Another way to provide long cooking times is to heat food conventionally and then store the hot pot in an insulated enclosure. It will continue to cook for hours. This preserves precious fuel.
The solar toilet is a waste dehydration device. The waste is "flushed" (covered) with a layer of granular flush material (earth, sand, & cellulose) for odor control and safety and then solar heated. It is only necessary to bring waste to 160 degrees F for six seconds to kill all pathogens dangerous to humans, an easy job for solar. Liquids evaporate. When the container is full, it is moved horizontally in the heating chamber and replaced with an empty container. The previous container remains in the solar disinfecting enclosure until fully disinfected and dehydrated and needed for composting. The dried ash will take up only a tiny fraction of the original volume. The toilet opening is sealed with a ceramic cover (tile) when not in use .
Ordinary compositing toilets cannot guarantee safety because the temperatures do not get high enough. With the Solar Toilet, the dehydrated, disinfected, compacted ash can be safely composted and used even on food crops.
Solar toilets solve all of the problems associated with sewage disposal and wastewater treatment plants, making them unnecessary.
In many developed countries the water from municipal sources is unsafe to drink due to pollution. "Sky" water (rain water) is the purest water available. It can be used without any treatment whatsoever. Follow these simple guidelines:
All islands use skywater. 80% of Australia uses skywater. It is the purest drinking and bathing water available. We absorb as much as 1/3 of our water intake while bathing! Ferro-fiber cement tanks make excellent storage.
- Make sure the collection area has NO standing water where insects could breed
- Use non-toxic collection surfaces
- Filter leaves and other organic matter with a simple screen or filter
- Do not allow ANY light to reach the storage (it could allow algae and bacteria to grow)
Short term storage of perishables requires refrigeration. For centuries in the mid-east, ice was formed by constructing an east-west wall. On the north side of the wall, water was deposited and would freeze because it was exposed to the northern night sky which has a radiant temperature of near absolute zero. As ice formed, more water was added all winter until a large mass of ice formed. The ice remained well into summer, protected from the sun by the wall.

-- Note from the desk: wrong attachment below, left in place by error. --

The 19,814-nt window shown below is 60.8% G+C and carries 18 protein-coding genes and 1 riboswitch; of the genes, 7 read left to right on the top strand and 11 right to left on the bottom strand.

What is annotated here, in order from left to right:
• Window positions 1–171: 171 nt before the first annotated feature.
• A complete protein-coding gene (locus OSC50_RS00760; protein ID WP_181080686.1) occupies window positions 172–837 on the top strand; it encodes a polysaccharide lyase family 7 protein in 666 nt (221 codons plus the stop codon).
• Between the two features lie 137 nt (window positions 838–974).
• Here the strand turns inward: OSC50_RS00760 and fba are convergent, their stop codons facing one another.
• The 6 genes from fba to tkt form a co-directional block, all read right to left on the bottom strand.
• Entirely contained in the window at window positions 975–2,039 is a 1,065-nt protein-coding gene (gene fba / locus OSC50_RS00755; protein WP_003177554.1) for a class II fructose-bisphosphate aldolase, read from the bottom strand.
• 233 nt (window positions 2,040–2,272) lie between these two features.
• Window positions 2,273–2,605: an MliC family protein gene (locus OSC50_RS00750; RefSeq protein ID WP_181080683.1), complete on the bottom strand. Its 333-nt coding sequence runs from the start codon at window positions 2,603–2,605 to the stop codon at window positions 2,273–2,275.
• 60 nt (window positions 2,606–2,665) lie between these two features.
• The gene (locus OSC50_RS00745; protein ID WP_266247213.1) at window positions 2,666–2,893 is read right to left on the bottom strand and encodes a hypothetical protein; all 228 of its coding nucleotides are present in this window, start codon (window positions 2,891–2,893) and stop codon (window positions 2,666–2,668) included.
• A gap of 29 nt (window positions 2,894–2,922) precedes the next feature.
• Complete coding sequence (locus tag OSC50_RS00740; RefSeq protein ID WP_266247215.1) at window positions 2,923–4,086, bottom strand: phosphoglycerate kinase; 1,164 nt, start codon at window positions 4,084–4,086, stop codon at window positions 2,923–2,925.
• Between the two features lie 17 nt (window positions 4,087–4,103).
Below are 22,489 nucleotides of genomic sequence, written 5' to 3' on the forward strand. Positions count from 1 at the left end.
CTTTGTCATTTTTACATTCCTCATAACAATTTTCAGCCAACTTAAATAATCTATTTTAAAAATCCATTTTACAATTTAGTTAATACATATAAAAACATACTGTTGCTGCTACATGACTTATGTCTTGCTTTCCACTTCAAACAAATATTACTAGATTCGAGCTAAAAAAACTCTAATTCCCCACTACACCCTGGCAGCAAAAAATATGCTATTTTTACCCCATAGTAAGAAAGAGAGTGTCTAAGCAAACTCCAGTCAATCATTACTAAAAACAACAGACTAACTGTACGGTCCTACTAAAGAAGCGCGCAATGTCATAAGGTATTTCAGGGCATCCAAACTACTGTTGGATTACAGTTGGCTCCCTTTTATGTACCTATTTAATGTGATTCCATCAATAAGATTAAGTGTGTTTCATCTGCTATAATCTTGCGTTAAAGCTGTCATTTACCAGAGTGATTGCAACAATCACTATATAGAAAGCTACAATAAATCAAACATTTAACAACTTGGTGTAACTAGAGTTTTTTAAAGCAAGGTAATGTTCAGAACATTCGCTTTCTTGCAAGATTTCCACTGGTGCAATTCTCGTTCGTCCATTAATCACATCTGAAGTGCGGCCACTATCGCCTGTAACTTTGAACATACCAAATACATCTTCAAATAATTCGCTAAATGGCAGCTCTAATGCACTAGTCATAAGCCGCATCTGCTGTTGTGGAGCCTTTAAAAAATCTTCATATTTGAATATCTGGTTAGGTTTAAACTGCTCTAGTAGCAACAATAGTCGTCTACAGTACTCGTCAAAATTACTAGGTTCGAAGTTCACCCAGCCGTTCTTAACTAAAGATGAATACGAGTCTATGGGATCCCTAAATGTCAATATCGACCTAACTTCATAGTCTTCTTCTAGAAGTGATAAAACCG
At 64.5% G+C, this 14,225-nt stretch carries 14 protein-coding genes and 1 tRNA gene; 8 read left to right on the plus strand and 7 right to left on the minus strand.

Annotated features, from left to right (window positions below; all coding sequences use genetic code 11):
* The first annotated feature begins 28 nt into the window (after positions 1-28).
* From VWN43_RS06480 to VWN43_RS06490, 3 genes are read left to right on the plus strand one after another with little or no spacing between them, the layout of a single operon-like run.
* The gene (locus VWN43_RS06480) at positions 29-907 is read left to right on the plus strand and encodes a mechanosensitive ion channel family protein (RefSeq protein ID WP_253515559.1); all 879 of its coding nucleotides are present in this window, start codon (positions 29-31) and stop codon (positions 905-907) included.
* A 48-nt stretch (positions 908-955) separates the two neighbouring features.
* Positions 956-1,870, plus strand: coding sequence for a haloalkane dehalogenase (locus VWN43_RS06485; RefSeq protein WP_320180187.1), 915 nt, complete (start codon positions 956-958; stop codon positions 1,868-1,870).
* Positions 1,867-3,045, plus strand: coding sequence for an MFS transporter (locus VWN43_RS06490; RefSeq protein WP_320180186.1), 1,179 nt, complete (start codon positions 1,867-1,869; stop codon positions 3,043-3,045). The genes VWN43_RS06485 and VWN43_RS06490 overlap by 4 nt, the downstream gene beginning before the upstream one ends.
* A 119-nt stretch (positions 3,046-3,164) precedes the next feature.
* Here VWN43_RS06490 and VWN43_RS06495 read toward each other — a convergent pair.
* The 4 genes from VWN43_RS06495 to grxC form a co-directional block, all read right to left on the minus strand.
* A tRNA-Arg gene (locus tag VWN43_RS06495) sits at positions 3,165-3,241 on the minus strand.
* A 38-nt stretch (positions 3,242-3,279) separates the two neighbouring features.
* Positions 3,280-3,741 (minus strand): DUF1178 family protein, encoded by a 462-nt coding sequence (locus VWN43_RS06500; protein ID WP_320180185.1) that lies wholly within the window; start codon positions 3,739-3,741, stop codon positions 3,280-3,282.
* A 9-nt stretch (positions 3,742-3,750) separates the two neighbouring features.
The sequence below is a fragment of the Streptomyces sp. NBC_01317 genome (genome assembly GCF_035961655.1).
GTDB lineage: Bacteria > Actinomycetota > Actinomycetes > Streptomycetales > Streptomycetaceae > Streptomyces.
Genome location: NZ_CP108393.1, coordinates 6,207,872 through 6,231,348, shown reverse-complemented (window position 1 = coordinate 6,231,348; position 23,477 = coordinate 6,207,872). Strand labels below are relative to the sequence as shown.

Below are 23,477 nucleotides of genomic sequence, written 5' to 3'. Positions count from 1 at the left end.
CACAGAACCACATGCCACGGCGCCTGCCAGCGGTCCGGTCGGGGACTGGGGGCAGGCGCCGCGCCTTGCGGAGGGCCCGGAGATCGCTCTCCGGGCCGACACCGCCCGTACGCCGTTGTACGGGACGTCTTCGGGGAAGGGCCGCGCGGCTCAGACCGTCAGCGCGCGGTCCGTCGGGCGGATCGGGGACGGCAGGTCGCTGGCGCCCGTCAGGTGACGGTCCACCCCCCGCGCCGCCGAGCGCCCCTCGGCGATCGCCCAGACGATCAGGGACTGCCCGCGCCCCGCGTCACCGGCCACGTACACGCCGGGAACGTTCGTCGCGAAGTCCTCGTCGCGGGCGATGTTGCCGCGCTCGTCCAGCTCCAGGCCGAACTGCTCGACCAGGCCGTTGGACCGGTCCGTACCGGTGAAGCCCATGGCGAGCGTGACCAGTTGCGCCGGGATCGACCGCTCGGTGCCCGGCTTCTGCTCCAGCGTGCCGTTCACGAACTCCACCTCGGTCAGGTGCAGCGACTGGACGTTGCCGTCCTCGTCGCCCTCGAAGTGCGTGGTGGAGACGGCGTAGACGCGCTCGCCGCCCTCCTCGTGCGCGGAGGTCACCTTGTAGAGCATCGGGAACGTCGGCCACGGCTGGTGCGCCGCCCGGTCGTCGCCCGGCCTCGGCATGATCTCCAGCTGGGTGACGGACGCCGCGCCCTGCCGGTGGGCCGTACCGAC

We could also store winter's frigid temperatures for summertime use by simply freezing ice in an icebox during the winter time. Simply enclose water storage (even plastic garbage bags filled with water) in an insulated box. When it is colder outside the box, turn on the frigid air inlet (differential thermostat). When the indoor refrigerator needs more cold, the inlet to the frig runs. The refrigerator can be kept near 40 degrees F with very little energy.
With pipes "buried" in the storage. "Coolth" could be pumped to air condition a house also.
Courtyard walls, house walls (conventional construction), garden walls, etc. can be made simply with a wallmaker and straw-clay mixture. Stuff the straw-clay mix into the form and tamp down with a 4x4 or post. It will be springy, that is, it won't tamp down solid and you don't want to. When the clay dries the wall will be surprisingly stiff. It can then be plastered to make it permanent.
The wallmaker itself is made from a couple of plywood sheets 2' x 4', 4 shelf brackets, 2 pipes 3' long (such as metal water pipe), and 4 U-bolts with wingnuts. Extra reinforcing of the edges with 2 x 2's helps.
- The leading edge could be angled to make stuffing from the front easier.
- A top plate could provide a level boundary on top.
- A lever could be attached in front to pull the wallmaker along while continuously feeding it. Similar to a curb making machine.
Making Curved Forms
Making compound curves such as domes or sections of domes is difficult unless you have a system. One way is to cut out arcs that the surface will attach to. These could be great circle arcs or any arc through any plane intersecting the surface to be formed. Where these arcs meet each other they attach to make a framework. The surface is applied to little blocks using strips of any sheet material. If the strips are sufficiently narrow, compound curved surfaces can be fabricated from sheet materials. The blocks and strips can be attached with a hotmelt glue gun.